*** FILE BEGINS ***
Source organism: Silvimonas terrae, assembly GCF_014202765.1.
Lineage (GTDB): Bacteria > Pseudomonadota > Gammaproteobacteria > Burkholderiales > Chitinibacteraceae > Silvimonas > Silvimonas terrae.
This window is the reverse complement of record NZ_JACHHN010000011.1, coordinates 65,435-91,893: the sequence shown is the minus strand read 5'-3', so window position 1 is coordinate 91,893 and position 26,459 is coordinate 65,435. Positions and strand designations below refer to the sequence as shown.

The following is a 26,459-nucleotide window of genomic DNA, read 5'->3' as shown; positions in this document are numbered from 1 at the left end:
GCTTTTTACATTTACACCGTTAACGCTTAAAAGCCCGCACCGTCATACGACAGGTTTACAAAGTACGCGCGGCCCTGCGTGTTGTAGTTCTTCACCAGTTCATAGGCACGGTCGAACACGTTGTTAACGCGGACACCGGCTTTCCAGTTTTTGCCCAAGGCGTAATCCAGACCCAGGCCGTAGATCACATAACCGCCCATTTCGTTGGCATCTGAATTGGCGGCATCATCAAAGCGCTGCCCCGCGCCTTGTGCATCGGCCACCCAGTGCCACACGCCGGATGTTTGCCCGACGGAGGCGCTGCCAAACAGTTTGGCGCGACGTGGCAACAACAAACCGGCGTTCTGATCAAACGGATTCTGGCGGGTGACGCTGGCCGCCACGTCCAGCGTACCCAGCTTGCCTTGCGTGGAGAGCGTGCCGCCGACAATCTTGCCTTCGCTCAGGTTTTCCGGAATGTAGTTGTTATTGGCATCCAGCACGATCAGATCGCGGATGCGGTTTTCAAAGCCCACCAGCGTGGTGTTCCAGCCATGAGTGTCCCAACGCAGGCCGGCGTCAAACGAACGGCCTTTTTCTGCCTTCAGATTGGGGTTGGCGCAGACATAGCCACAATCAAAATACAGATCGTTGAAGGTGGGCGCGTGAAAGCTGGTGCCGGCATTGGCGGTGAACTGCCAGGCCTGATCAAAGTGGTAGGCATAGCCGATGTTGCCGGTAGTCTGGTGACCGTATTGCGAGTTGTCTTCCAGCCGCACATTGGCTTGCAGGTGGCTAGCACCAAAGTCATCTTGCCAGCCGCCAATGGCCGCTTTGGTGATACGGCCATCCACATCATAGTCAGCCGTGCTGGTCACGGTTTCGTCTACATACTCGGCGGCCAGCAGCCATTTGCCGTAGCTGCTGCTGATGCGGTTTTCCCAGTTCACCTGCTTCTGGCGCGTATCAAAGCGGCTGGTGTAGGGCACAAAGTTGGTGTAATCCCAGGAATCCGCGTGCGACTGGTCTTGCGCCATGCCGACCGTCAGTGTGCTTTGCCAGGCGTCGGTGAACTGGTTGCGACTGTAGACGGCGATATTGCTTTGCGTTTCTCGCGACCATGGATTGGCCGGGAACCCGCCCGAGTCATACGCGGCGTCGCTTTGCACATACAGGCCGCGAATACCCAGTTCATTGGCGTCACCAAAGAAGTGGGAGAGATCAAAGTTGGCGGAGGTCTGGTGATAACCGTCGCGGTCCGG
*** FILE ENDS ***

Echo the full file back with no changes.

Source organism: Silvimonas terrae, assembly GCF_014202765.1.
Lineage (GTDB): Bacteria > Pseudomonadota > Gammaproteobacteria > Burkholderiales > Chitinibacteraceae > Silvimonas > Silvimonas terrae.
This window is the reverse complement of record NZ_JACHHN010000011.1, coordinates 65,435-91,893: the sequence shown is the minus strand read 5'-3', so window position 1 is coordinate 91,893 and position 26,459 is coordinate 65,435. Positions and strand designations below refer to the sequence as shown.

The following is a 26,459-nucleotide window of genomic DNA, read 5'->3' as shown; positions in this document are numbered from 1 at the left end:
GCTTTTTACATTTACACCGTTAACGCTTAAAAGCCCGCACCGTCATACGACAGGTTTACAAAGTACGCGCGGCCCTGCGTGTTGTAGTTCTTCACCAGTTCATAGGCACGGTCGAACACGTTGTTAACGCGGACACCGGCTTTCCAGTTTTTGCCCAAGGCGTAATCCAGACCCAGGCCGTAGATCACATAACCGCCCATTTCGTTGGCATCTGAATTGGCGGCATCATCAAAGCGCTGCCCCGCGCCTTGTGCATCGGCCACCCAGTGCCACACGCCGGATGTTTGCCCGACGGAGGCGCTGCCAAACAGTTTGGCGCGACGTGGCAACAACAAACCGGCGTTCTGATCAAACGGATTCTGGCGGGTGACGCTGGCCGCCACGTCCAGCGTACCCAGCTTGCCTTGCGTGGAGAGCGTGCCGCCGACAATCTTGCCTTCGCTCAGGTTTTCCGGAATGTAGTTGTTATTGGCATCCAGCACGATCAGATCGCGGATGCGGTTTTCAAAGCCCACCAGCGTGGTGTTCCAGCCATGAGTGTCCCAACGCAGGCCGGCGTCAAACGAACGGCCTTTTTCTGCCTTCAGATTGGGGTTGGCGCAGACATAGCCACAATCAAAATACAGATCGTTGAAGGTGGGCGCGTGAAAGCTGGTGCCGGCATTGGCGGTGAACTGCCAGGCCTGATCAAAGTGGTAGGCATAGCCGATGTTGCCGGTAGTCTGGTGACCGTATTGCGAGTTGTCTTCCAGCCGCACATTGGCTTGCAGGTGGCTAGCACCAAAGTCATCTTGCCAGCCGCCAATGGCCGCTTTGGTGATACGGCCATCCACATCATAGTCAGCCGTGCTGGTCACGGTTTCGTCTACATACTCGGCGGCCAGCAGCCATTTGCCGTAGCTGCTGCTGATGCGGTTTTCCCAGTTCACCTGCTTCTGGCGCGTATCAAAGCGGCTGGTGTAGGGCACAAAGTTGGTGTAATCCCAGGAATCCGCGTGCGACTGGTCTTGCGCCATGCCGACCGTCAGTGTGCTTTGCCAGGCGTCGGTGAACTGGTTGCGACTGTAGACGGCGATATTGCTTTGCGTTTCTCGCGACCATGGATTGGCCGGGAACCCGCCCGAGTCATACGCGGCGTCGCTTTGCACATACAGGCCGCGAATACCCAGTTCATTGGCGTCACCAAAGAAGTGGGAGAGATCAAAGTTGGCGGAGGTCTGGTGATAACCGTCGCGGTCCGG